This is accurate in as much as you do have different functions in your left and your right brain.
For most people, speech perception, language, listening to other people taking and producing your own speech is something that happens on the left side of the brain. And for most people, stuff like understanding music, understanding emotion in speech, or recognising who is speaking and things like this are on the right side of the brain. You can find a greater involvement of the right side of the brain with maintaining attention, in processing faces, too: a lot of things that you might thing of as processing social information, other than the actual content of language.
"The split of functions between the two sides of the brain is true for everybody"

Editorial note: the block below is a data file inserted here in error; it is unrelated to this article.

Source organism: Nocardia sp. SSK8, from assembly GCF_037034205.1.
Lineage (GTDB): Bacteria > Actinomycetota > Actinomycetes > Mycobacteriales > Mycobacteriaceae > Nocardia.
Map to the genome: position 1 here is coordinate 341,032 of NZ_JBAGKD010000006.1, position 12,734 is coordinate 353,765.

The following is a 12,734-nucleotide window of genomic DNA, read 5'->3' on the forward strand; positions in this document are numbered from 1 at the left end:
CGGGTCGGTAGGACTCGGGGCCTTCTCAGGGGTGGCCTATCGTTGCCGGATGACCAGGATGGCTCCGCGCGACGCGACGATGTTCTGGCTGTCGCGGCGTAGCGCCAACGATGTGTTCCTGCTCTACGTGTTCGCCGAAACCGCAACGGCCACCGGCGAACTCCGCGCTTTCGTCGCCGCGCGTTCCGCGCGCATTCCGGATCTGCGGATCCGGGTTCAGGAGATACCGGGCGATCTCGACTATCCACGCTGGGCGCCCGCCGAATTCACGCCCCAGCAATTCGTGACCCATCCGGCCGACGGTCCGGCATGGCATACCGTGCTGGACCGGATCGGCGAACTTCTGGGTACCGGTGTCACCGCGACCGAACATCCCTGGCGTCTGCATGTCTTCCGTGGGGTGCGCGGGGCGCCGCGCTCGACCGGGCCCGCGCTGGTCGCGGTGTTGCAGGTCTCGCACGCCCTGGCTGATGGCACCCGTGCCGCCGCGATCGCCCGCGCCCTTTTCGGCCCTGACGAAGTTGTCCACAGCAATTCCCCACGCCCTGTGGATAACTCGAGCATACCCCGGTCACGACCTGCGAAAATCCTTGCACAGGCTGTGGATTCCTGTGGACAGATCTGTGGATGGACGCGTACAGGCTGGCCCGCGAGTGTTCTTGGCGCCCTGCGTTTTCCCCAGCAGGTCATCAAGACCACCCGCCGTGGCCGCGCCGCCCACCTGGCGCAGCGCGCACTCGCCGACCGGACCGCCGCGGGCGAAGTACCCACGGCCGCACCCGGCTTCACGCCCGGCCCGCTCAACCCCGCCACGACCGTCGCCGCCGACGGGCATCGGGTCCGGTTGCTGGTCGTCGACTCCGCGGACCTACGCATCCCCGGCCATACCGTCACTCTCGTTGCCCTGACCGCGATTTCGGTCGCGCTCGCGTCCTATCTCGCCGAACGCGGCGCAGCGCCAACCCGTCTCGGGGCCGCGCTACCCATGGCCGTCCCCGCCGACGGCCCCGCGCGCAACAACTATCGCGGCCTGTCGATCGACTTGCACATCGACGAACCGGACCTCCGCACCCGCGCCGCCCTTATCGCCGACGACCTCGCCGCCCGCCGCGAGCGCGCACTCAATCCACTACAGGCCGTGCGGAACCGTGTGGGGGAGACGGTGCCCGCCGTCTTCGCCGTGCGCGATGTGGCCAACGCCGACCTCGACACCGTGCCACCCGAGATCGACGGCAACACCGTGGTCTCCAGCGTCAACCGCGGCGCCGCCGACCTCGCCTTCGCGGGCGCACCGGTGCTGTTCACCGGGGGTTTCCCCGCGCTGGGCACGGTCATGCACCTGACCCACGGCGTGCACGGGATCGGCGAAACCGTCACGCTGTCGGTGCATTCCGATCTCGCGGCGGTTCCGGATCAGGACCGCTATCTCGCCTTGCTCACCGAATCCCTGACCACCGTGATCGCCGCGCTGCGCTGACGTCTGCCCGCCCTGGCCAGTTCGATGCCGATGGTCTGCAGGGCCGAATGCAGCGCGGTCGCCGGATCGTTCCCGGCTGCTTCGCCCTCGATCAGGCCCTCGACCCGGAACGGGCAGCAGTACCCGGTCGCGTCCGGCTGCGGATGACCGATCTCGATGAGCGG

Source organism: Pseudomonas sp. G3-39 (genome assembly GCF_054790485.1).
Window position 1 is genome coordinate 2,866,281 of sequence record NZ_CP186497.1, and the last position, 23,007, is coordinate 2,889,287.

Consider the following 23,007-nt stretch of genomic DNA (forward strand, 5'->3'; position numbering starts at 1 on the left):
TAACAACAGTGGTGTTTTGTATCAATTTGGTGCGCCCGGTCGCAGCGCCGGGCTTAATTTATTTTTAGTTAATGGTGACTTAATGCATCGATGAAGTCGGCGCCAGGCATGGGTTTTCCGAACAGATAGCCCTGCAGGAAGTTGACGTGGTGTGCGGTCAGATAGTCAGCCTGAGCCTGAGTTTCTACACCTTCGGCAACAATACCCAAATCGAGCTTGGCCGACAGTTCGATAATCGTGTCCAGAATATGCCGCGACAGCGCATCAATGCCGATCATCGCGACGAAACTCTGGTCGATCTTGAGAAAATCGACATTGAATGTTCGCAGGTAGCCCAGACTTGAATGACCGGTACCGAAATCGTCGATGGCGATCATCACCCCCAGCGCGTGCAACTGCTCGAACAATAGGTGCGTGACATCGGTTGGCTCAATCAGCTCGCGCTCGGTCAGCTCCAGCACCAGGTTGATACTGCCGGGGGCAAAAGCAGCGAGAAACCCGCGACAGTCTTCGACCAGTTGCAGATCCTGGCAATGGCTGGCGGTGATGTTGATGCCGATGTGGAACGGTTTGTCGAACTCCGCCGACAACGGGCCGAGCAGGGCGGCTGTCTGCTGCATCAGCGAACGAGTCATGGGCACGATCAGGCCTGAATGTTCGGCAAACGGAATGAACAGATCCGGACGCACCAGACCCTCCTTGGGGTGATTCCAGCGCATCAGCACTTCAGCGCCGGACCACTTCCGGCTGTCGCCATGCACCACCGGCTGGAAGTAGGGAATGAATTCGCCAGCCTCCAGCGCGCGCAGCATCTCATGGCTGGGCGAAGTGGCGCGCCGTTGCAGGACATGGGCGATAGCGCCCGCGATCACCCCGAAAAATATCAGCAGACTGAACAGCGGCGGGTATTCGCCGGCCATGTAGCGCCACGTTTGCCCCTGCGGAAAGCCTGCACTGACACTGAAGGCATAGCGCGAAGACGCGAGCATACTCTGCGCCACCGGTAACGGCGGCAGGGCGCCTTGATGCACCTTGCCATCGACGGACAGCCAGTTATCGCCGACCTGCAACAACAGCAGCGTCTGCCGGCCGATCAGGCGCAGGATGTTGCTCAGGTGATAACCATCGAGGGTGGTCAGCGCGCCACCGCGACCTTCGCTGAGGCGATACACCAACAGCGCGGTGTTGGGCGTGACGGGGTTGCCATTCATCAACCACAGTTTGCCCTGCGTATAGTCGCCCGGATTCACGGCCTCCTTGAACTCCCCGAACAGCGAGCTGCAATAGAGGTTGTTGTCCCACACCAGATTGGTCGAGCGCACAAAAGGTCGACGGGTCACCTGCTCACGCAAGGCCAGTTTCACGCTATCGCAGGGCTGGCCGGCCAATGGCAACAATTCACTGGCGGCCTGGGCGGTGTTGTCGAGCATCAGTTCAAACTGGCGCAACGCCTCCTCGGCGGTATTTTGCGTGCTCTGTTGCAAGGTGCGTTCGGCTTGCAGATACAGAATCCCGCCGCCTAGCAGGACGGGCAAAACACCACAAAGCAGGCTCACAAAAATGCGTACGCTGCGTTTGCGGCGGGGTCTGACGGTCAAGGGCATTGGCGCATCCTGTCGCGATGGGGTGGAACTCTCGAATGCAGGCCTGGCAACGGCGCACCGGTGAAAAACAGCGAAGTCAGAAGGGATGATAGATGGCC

What there isn't is any evidence for whatsoever is that this is systematically different between people. This split of functions between the two sides is true for everybody: you don't find a “left-brained person” and a “right-brained person”, which is often how the terminology ends up getting used. “I'm a left-brained learner”, sort of thing. That's just not how it works; people are all using both sides of the brain all the time. People use the short hand of “logical” versus “emotional”, and maybe very crudely you could split the two sides of the brain's activity like that — but that doesn't mean that if you tend to think more logically that you use your left brain more, or that if you are more emotional you use the right more.